Define Situational Branching Workflow
What most organizations fail to grasp is the sheer volume of possibilities presented by workflow management. For example, if you create a crisis management roadmap for emails that arrive past the official work hours, you should create branching choices for your employees. In this case, you can create a path A in case the email comes from a recurring client and path B if it’s a promotional or cold email. This type of versatility is very welcome when it comes to workflow management as it will allow your employees more freedom in tackling each activity.
Samantha Briar, a senior team leader at Onlinewritersrating spoke on the matter briefly: “It’s important to have outlines of workflow management present for different circumstances. This is especially true if you delegate important work to junior employees or individuals in career transition who may not be able to think on their feet.”
Eliminate Obstructive Processes
One of the toughest parts of workflow management creation process is eliminating unwanted, time-consuming and obstructive processes. It’s no secret that some processes serve no purpose other than to pad out a project’s production longer than necessary. These processes can be merged with other, more lenient ones or redefined into more effective activities.
For example, there is no need to type out dozens of emails by hand and then send them manually during a promotional campaign. Platforms such as Mail Chimp, Flash Essay, and The Essay Typer can alleviate much of the time-wasting and frustration in that aspect. The same logic can be applied across the entire company, so make sure to be on the lookout for activities that make employees groan with dissatisfaction to identify your obstructive processes.
Create Actionable & Measurable Processes
There is little point to creating a workflow management roadmap if you lean on abstract terminology and unspecified instructions. It’s good practice to only include actionable words and phrases into your workflow management chart, especially when you outline processes targeted at junior employees.
Each process segment can be fitted with a Key Performance Indicator (KPI) to make it easier for individuals to guide their way towards successful actions. Don’t lean on heavy jargon or industry-specific wording to make sure that your workflow is as clear and understandable as possible to a large segment of your staff.
Lastly, it’s important to iterate on the workflow roadmap you created initially and add new, innovative elements to it frequently. Don’t be afraid to update your processes from time to time as you gain tangible feedback and input from your staff. Creating a working workflow management process is a team effort, one that will take time and patience to refine adequately.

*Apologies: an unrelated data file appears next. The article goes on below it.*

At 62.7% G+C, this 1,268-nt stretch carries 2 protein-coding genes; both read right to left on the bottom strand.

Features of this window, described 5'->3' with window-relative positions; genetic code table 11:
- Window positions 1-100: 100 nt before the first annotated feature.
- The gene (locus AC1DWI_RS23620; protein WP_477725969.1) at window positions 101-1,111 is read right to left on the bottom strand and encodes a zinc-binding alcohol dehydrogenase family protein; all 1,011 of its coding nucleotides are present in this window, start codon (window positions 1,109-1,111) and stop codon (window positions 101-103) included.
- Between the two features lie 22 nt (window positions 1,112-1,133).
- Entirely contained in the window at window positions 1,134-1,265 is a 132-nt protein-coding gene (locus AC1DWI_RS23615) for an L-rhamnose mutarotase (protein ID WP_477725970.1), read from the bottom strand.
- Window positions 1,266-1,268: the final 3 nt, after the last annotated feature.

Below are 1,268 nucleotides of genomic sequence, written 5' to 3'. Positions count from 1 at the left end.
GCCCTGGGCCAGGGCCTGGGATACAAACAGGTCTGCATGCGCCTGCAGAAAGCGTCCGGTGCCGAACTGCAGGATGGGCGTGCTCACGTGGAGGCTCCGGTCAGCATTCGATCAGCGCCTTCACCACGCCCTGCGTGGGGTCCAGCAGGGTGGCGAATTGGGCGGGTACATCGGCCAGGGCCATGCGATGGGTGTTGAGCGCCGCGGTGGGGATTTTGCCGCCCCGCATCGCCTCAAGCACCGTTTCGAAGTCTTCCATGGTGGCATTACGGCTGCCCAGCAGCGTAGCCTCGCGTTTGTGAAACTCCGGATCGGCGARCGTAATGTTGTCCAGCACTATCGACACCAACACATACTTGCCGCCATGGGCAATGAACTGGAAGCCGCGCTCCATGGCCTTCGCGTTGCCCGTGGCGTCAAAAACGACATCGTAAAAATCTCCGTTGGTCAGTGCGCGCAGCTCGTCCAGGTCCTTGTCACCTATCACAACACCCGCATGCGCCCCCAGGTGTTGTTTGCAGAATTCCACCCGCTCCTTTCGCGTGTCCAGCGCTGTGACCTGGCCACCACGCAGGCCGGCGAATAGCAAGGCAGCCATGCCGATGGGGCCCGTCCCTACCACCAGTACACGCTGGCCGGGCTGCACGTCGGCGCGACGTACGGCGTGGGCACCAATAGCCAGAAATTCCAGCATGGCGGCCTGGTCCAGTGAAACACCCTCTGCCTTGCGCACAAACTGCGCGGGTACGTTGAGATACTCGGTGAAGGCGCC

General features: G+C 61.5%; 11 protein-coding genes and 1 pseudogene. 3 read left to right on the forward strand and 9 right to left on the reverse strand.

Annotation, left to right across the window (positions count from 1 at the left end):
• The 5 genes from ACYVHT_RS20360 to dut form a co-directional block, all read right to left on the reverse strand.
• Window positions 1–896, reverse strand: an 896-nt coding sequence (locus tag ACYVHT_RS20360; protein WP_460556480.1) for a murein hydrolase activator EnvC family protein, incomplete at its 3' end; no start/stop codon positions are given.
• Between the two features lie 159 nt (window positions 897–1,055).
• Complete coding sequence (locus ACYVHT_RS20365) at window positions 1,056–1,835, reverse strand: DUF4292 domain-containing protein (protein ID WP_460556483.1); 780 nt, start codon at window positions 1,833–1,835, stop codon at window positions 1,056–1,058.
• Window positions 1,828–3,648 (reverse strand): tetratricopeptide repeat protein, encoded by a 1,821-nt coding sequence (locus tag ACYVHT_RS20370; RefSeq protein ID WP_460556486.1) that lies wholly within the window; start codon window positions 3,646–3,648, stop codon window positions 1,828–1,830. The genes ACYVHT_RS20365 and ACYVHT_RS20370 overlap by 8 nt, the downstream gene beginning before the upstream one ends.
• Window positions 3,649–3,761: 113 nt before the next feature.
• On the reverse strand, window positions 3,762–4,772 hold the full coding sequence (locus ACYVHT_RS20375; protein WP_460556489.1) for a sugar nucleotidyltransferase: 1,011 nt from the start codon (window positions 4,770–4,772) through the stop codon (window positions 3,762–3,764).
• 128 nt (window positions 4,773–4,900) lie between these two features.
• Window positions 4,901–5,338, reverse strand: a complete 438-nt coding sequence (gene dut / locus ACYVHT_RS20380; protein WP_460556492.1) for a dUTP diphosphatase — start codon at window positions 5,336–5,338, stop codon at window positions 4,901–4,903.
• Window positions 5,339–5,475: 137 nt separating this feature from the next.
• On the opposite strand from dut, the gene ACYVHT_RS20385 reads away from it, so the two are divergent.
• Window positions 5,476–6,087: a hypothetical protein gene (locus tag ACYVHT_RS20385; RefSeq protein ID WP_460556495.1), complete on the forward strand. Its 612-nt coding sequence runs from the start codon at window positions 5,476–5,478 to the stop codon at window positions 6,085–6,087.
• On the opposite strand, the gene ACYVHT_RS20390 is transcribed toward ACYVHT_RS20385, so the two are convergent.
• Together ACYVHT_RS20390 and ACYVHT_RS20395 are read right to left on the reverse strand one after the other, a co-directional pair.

However, you should avoid changing things for the sake of changing “something” in your everyday workflow. Don’t fix what works well for your colleagues and focus your efforts on the betterment of the entire workflow management chart as a whole.
Mistakes to Avoid in Workflow Management
Workflow Management in a Bubble
Now that we have a clearer idea of how to create a workflow roadmap, let’s highlight some mistakes you should avoid while doing so. For starters, you should never create a workflow management system in a closed circle. A project team should be created for the final roadmap creation but every department and (optimally) employee should have a say in how the workflow will be defined.
The goal of creating a workflow management system is to increase productivity and output across the board for your company – not the other way around. If you notice slowdown and bottlenecks as a result of workflow management implementation, something has gone very wrong in your roadmap creation. Keep testing different builds for your roadmap until your coworkers and individual departments are satisfied with the final product.
Forgetting the Workflow Management
Finally, your workflow management system should be in active use at all times without exception. Make sure that your teams are aware of the system and that they are learning about how to use it effectively for the betterment of their own work. There is little point in spending weeks of precious time and resources on workflow management if you won’t implement what you have created.
Mastering workflow management takes some trial and error to get just right. However, with proper communication and objective planning, you will be able to transform your current processes into more concrete, actionable phases. As a result, your productivity, cross-department collaboration, and overall revenue will grow over time – not to mention the spike in employment satisfaction that comes with it.
Authored By Guest Contributor Amanda Sparks